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Gallery: Smart PaperPhone bends the rules

Think your cell phone is too heavy? Just wait until you can get your hands on a PaperPhone.

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Topic: Hardware
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1 of 11 Andy Smith/ZDNet

Think your cell phone is too heavy? Just wait until you can get your hands on a PaperPhone. Researchers at the Queen's University Human Media Lab in Ontario, Canada worked with the E Ink Corporation to develop a prototype (E Ink  helped develop the technology behind Amazon to develop Kindle.).

Probably the most interesting aspect of this phone is that you bend it to execute commands called bend gestures. 

For more on the PaperPhone read Chris Jablonski's ZDNet blog  and  David Meyer's blog from ZDNet UK. Queen's University Human Media Lab is also working on a snaplet watch shown later in the gallery.

Here's the research behind PaperPhone and a video showing how it works.

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It's paper thin.

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3 of 11 Andy Smith/ZDNet

The back of PaperPhone, shows a printed circuit board featuring the bend sensors.

The PaperPhone will be presented on May 10 at the Association of Computing Machinery's Computer Human Interaction 2011 conference in Vancouver.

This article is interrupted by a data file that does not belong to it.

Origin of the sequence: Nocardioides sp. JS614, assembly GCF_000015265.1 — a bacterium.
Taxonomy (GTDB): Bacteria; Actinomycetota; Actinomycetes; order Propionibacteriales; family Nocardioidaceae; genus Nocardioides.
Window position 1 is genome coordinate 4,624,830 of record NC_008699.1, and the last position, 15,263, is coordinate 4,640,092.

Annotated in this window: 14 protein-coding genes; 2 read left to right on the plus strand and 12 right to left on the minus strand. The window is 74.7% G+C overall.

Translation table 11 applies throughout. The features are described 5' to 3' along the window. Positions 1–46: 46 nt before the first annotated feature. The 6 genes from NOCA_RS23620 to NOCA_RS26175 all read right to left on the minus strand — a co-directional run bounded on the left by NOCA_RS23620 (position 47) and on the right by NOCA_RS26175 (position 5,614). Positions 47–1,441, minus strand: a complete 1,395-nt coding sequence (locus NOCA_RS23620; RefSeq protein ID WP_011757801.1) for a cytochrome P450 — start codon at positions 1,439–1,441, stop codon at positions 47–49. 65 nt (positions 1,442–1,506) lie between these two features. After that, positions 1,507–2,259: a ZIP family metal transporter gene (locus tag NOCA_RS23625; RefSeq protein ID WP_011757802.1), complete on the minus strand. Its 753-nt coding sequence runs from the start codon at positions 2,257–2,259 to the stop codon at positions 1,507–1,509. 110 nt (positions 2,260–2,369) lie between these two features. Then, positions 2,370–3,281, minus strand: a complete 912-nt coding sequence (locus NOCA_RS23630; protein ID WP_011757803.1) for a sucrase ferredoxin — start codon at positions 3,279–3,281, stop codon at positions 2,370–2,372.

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The Paperphone has a 3.7-inch screen. Bend the page to highlight an option on the main menu.

Problems encountered have included the fact that it can only be bent on one side and the slow refresh rate makes real-time animations impossible at this time.

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Bending the corner lets you choose your contact.

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Bending the phone icon forward in the middle makes a call.

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You can play music on the PaperPhone.

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With an ebook, bending back turns the page.

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Here are some of the bend gestures you can use to operate your PaperPhone.

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Also at the Association of Computing Machinery's Computer Human Interaction 2011 conference, Queen's University Human Media Lab will show off Snaplet, a device that's a a watch and media player when curved in a concave shape on the wrist.

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11 of 11 Andy Smith/ZDNet

When it's held flat, it's works like a PDA or notebook. But when held in a concave shape, it works like a phone.

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